Customer responsibilities

That reference to customer demand and – perhaps more importantly – customer education is a point that perhaps isn’t addressed enough. It’s one thing for printers to make their own businesses as sustainable as possible but what role do they have in the operations and choices of their customers?
 
“As a company, we are fully open to doing everything we can to be socially and environmentally responsible with our own business. But when it comes to the customer who is buying the product – that’s not actually part of our business, that’s their business. We can educate them to understand that it is their responsibility and offer them options such as, do they want to recycle, or do they want to choose materials that are more environmentally responsible? But it shouldn’t be on us as printers to make that decision for them,” Andy says.
 
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PressOn's 2.5m-wide HP Latex R2000 cost £250,000

“Normally the first thing customers say when we explain the environmentally friendly options is: ‘That’s expensive’. It actually takes a lot of balls to say to a customer that what they’re producing could be done another way, which would have a lesser impact on the environment but it’s going to cost them more money.
 
“But people need to get out of their heads the idea that recycling is somehow free of charge. Recycling is not only not free of charge; it can actually be quite expensive. Customers need to understand that what they are asking us to produce for them does have an end of life, and they need to decide how that is dealt with.”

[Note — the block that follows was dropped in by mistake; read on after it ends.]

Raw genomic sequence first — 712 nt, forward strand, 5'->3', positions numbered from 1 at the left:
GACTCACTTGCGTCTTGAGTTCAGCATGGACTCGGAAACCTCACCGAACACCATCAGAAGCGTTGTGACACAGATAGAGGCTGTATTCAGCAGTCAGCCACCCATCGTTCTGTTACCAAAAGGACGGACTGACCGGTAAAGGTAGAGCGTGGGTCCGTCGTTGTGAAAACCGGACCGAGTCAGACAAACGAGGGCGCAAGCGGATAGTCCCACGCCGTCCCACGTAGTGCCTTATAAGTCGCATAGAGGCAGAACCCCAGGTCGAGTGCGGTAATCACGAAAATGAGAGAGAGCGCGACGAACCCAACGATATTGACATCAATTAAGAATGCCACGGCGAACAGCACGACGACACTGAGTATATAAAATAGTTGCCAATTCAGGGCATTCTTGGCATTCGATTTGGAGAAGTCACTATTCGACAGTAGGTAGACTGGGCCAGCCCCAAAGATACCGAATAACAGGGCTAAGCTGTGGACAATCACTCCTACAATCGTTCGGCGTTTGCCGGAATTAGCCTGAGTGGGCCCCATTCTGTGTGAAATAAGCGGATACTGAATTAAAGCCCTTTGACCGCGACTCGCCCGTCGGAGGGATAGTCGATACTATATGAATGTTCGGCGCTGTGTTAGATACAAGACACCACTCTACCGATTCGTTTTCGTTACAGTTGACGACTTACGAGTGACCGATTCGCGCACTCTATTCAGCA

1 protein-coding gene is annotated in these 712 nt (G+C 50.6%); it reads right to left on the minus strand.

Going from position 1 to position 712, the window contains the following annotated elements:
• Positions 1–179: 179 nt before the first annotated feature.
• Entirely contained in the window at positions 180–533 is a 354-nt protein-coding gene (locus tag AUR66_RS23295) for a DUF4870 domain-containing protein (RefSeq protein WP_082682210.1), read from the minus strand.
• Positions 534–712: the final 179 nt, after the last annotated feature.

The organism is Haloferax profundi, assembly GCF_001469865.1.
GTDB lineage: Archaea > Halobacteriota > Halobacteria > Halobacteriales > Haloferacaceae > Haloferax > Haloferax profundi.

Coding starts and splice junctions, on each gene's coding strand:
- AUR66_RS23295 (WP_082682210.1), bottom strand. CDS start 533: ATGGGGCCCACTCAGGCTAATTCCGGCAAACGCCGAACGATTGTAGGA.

Energy recovery

Even using apparently environmentally responsible materials has its limits when it comes to end of life.
 
“Everyone jumps on the bandwagon and proclaims the great environmental benefits of their products. For example, say a polyester banner material is made from 100% recycled bottles. Well, that’s great, but not if it’s now at end of life – not if it’s been recycled but it can’t be recycled again. If you use that as a banner for a temporary display, ultimately it will be going to landfill unless you make the decision that you are going to pay and divert it, perhaps into energy recovery,” Andy says.
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PressOn printed a panoramic view of London for the 2019 Totally Thames Festival 

“Energy recovery is the glossy name for burning and it’s my preference because it removes the material from the chain and keeps it out of landfill. If you burn PVC, it emits hydrogen chloride which needs to be neutralised and not all plants have that facility in the flues yet. However, you can burn polyester – it actually has a similar calorific value as coal.
 
“So, we can take a product to a clean-burn power station and have an audit trail to prove that we’ve disposed of it responsibly. But, again, it’s the customer who needs to make a conscious decision to ask us to do that.”
 
Finally, there’s the question of certification – another fashionable area among printers who want to be seen as environmentally responsible. Andy has some clear thoughts on that, too.
 
“I don’t think being sustainable needs to go as deep as accreditation or certification. There’s a lot you can achieve by doing your own audit and looking at yourself critically as a business. Spending your time doing an online course is great but only after you’ve already taken a really good look at yourself and said, what are we actually doing to reduce our environmental impact? Everyone’s got a certificate these days. Certificates mean nothing – action is what people need.”
 

by FESPA Staff Back to News